MASSCreative Asks You to Show Your Political Support for the Arts
by Jacquelyn Malone
The arts are an important part of the lives of most who are reading this story right now. The arts are also important to thousands—perhaps millions—of Massachusetts residents who enjoy museums, literature, theater, music, and the visual arts. But how important is this lively community to the political process of our state? As the November election grows closer, MASSCreative is setting a target of October 24 for arts organizations to reach out to their members asking them to make their voices heard in the political arena.
In January of 2010 MASSCreative began with a gathered group of arts and cultural executives and members of The Boston Foundation and the Massachusetts Cultural Council. That group was asking itself how to show the state that the arts are not just “nice” but necessary. With over 6000 arts institutions across the Commonwealth, they wanted a political voice commensurate with this huge population. MASSCreative was born from that meeting, and Wilson, who has been a community and political organizer for 30 years, became its first director.
The mission of MASSCreative is to bring together art groups and supporter entrepreneurs to speak as one voice to advocate for a more vibrant Massachusetts in terms of our culture. The strategy to achieve that mission was three-fold. First they wanted stories that told the impact of the arts on the community, an impact that was not only “nice,” but economic and educational. Second, they wanted to show that arts education provides the creativity and innovation needed in a thriving community. And third, they wanted to bring together communities and get them motivated to back political issues pertaining to the arts.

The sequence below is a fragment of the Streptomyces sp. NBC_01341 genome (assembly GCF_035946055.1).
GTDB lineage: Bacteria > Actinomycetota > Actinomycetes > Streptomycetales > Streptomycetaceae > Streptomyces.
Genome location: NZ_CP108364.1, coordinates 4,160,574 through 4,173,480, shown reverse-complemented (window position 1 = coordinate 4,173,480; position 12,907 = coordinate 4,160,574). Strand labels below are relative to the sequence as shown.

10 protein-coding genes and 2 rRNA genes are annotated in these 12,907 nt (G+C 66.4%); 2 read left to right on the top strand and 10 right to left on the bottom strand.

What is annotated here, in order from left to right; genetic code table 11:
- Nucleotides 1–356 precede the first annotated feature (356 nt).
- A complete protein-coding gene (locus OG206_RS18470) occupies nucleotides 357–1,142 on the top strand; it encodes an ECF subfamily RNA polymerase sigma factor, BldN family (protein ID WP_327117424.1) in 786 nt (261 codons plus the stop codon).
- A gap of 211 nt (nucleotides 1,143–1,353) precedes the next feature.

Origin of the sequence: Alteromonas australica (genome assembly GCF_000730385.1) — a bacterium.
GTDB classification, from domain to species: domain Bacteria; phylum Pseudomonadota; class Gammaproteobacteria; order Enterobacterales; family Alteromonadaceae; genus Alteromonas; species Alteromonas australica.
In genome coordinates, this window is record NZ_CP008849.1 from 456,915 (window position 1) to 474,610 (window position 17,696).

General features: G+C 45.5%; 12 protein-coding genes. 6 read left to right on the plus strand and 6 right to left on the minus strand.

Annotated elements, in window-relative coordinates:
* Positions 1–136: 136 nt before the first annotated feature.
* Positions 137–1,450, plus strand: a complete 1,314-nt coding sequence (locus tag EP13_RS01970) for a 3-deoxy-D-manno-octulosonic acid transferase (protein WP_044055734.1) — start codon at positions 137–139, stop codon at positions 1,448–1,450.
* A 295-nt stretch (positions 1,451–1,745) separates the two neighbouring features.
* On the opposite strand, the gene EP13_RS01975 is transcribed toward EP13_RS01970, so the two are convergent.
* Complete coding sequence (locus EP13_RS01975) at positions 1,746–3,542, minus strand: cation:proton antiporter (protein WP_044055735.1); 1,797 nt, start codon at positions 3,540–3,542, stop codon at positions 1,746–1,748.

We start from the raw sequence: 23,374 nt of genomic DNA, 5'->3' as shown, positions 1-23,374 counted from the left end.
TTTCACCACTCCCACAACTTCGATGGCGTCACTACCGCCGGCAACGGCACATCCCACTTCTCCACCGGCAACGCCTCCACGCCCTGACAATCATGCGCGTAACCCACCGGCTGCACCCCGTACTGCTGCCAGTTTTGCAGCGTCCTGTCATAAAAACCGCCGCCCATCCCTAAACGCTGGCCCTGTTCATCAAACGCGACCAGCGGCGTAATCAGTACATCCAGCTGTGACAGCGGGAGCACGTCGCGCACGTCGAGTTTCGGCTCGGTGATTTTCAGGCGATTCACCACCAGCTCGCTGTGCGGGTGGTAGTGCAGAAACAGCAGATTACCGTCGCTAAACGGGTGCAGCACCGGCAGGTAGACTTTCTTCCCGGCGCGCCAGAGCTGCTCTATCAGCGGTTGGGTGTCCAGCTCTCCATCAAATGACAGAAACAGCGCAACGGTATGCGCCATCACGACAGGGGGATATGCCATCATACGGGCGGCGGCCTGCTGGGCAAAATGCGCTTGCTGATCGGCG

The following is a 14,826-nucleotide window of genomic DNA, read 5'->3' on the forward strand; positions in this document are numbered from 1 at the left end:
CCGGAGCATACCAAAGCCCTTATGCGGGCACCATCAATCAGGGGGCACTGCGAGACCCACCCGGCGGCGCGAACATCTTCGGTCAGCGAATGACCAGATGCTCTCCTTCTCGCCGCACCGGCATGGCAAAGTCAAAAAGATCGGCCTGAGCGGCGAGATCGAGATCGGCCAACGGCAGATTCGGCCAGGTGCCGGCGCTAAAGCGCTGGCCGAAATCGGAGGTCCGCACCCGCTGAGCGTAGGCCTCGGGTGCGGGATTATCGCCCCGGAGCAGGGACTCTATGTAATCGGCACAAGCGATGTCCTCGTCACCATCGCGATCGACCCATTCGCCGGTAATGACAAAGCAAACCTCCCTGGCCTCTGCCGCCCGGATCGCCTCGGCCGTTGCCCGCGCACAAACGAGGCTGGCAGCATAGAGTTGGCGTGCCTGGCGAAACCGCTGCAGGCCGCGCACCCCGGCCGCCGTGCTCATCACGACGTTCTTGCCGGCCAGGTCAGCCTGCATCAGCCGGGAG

Wilson provides an example of an individual raising political awareness. “During the Boston mayoral race someone asked Marty Walsh about his support of the arts, and he pledged an art renaissance in Boston. At the first governor’s debate in July, an event that drew every candidate except Charlie Baker, we asked each candidate about their support. Though at that point few candidates for any office had issued statements about the arts, now you can see a list of candidates who have gone on record with their support.”
Organizations like Mass Cultural Council are already feeling the change. MCC's yearly budget has increased from nine to 12 million dollars yearly, and many organizations have received moneys to repair their facilities.
So you may be asking what you can do? Here, from their website, is the MASSCreative list of initiatives you can take:
- Sign the Arts Matter pledge to show the candidates that arts matter to you and should matter in this election.
- Share your Arts Matter story with a video or picture.
- Take part in Arts Matter Day, October 24, and invite your friends, family, colleagues, and supporters to share why Arts Matter to them.
- See a sample email
- Feature Arts Matter Day in your newsletter, on your website, and social media. See a sample newsletter blurb and sample graphics: version 1 and version 2
- See a sample curtain speech
- See an Arts Matter ad you can put in your program or playbill
- If you'd like buttons, stickers, or palm cards, email Drew at firstname.lastname@example.org
This is really a grass roots effort you can take part in! You can make a difference. Get going!